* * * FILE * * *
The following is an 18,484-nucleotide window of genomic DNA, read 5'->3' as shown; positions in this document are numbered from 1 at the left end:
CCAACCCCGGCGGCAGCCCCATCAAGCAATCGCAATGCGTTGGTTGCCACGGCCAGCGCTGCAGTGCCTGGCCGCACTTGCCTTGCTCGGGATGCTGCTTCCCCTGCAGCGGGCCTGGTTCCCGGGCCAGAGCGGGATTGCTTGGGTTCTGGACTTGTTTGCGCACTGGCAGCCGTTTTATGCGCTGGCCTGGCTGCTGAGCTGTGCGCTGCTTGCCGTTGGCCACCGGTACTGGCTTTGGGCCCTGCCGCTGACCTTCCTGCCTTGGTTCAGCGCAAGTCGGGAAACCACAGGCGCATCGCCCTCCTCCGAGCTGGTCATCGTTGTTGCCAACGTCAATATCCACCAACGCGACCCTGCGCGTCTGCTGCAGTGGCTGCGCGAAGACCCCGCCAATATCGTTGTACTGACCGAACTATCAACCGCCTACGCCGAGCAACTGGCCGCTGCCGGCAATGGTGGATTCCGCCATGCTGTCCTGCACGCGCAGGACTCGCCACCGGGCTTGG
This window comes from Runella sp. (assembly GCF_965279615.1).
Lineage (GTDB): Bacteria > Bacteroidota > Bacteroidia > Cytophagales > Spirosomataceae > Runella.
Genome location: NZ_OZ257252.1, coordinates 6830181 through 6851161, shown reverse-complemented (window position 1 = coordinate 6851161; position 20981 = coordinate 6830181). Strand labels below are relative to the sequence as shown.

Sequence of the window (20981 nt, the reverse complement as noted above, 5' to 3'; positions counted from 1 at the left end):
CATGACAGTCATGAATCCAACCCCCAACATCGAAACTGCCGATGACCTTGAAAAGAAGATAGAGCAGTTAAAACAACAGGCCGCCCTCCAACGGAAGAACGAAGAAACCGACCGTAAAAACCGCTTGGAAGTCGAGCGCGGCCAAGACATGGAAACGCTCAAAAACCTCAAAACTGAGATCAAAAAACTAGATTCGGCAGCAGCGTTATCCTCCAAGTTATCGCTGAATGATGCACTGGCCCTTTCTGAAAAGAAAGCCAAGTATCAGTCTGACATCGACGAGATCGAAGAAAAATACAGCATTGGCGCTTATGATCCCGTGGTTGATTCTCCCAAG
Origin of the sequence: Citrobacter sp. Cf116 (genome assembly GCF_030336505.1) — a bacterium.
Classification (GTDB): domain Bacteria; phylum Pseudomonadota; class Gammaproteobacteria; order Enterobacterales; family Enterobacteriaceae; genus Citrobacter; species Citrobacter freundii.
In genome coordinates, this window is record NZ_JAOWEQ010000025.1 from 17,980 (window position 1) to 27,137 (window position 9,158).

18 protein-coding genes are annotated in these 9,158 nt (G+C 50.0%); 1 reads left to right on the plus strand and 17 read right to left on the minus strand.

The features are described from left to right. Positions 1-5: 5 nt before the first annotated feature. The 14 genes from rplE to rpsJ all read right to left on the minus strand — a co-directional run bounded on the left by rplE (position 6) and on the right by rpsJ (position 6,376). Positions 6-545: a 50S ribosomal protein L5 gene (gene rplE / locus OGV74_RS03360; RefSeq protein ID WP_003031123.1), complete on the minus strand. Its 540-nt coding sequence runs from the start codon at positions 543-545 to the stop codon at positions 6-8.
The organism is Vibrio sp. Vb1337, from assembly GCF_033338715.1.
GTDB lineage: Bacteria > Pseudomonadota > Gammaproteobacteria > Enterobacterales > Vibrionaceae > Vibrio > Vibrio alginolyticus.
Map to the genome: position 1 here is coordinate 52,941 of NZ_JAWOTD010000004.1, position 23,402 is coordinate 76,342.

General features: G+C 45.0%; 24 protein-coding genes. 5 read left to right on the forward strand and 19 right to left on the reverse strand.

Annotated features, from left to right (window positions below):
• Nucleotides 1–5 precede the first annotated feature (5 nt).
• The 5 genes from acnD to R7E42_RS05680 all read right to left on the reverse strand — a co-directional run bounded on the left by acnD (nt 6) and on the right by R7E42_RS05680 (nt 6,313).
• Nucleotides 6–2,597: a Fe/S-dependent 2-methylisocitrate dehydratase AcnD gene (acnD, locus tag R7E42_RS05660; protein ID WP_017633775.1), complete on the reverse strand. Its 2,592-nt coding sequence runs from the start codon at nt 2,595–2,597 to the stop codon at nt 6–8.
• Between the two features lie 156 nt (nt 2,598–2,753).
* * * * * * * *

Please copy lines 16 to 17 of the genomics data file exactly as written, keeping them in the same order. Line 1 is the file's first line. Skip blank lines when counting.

General features: G+C 45.0%; 24 protein-coding genes. 5 read left to right on the forward strand and 19 right to left on the reverse strand.

Annotated features, from left to right (window positions below):